It’s Back to School Time….

College Student Crystal Underwood will serve as College Connection’s newest Peer Teacher’s Assistant.

Its August already. For some of us this means, just when we’ve started getting used to our summer routine it’s time for back to school planning. Whether you’re on summer break from college, starting college classes for the first time, or looking toward a second chance at earning your high school diploma or GED, wrapping up summer and prepping for the start of a new school year can feel overwhelming.

At Community Connection our programs and staff are here to help students manage this sense of overwhelm, particularly those living with mental health challenges, so they can reach their academic goals.

“Macy” is one such student. She’s a young adult gearing up for her first semester at Cabrillo College after recently earning her high school diploma. As a teen Macy dropped out of high school due to struggles with mental health symptoms, drug abuse and the instability of homelessness. A year ago, she made the brave choice to return to school to earn her high school diploma. Given her previous struggles she felt anxious and overwhelmed by the prospect.

Community Connection’s Prevention and Early Intervention (PEI) program assisted her with enrolling in a program through the County Office of Education and provided a system of support to help her work through her fears. Ultimately, she found process easier than she expected and she thrived in the program, quickly completing all the coursework. In less than a year she walked away with her high school diploma. Macy was so buoyed by her success that she immediately transferred to our College Connection program and plans to start Cabrillo classes in the Fall.

Our College Connection program is conveniently located on the Cabrillo College campus, providing educational support services to individuals with mental health challenges. College Connection also offers a class called Transition to College, designed to help ease new Cabrillo students, who are living with mental health challenges, into the complicated and challenging life of college. This year College Connection will have a peer teacher’s assistant, Crystal Underwood, our PEI program assistant, who is also a student at Cabrillo and who took the Transition to College class herself.  At Community Connection, we know how important it is to provide peer support to individuals in mental health recovery and we’re so lucky to have Crystal supporting our students.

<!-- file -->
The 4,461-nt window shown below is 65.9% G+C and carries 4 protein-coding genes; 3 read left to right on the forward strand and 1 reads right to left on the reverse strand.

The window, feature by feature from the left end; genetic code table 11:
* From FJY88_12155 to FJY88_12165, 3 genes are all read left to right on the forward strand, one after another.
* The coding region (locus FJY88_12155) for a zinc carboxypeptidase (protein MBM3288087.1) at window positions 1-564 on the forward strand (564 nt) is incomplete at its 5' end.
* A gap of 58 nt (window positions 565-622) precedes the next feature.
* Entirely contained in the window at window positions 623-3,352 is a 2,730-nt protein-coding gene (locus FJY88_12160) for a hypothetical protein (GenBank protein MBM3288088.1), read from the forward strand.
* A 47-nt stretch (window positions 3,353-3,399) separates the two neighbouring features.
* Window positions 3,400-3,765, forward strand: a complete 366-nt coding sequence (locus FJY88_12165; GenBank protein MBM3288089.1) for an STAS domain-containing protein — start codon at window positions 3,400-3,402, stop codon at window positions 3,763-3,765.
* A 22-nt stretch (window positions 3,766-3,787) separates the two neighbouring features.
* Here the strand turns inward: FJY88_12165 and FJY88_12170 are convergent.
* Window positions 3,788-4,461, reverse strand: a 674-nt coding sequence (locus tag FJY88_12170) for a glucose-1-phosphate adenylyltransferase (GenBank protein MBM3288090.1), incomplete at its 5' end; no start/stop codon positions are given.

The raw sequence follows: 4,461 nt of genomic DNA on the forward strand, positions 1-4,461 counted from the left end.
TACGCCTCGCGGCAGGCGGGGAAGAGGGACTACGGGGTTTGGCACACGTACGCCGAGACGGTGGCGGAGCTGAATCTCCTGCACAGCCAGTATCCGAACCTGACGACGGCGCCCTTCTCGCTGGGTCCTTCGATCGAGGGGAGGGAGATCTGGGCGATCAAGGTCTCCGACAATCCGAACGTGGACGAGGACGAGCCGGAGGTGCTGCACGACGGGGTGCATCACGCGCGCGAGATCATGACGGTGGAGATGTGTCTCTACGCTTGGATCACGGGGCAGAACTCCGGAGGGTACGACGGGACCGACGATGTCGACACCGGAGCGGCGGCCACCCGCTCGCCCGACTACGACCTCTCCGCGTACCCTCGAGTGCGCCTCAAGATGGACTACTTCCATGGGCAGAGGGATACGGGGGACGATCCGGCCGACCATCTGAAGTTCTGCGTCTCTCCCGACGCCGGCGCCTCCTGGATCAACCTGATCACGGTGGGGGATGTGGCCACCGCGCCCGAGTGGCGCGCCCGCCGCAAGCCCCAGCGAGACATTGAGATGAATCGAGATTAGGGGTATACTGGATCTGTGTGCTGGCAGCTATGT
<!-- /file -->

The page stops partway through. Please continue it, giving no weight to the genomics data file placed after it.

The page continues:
Speaking of big goals, one College Connection participant has just accomplished a very big goal. His mental health journey began years ago as a student at a university in Southern California when he had his first mental health crisis and was struggling with substance abuse. He quit school and after 4 years decided to give Cabrillo a try. He joined our College Connection program and enrolled in the Transition to College class. Fast forward 2 ½ years– he just graduated from Cabrillo and will transfer to UC Santa Cruz in the Fall. This student’s inspiring journey of recovery shows us that a mental health diagnosis does not define one’s potential and big goals are attainable.

If going back to school is your goal, It’s easy to get anxious and overwhelmed by everything you need to prepare for, but we’re here to help. Together, we can focus on success, one step at a time. The first thing to do is to call or email Community Connection’s Communications Manager to find out what program you might be eligible for to receive support accomplishing your educational goals:

Trea Robinson
Communications Manager
(831) 428-6977

Want to learn more about the variety of services offered through Community Connection? Visit our Community Connection webpages


Blog Post Written by Community Connection Communications Manager Trea Robinson. After many years supporting Community Connections PEI program, Trea has stepped into her new role as CC Communications Manager and is excited to heighten community awareness about the positive contributions made by those in our  mental health community. She firmly believes a mental health diagnosis does not define one’s potential.

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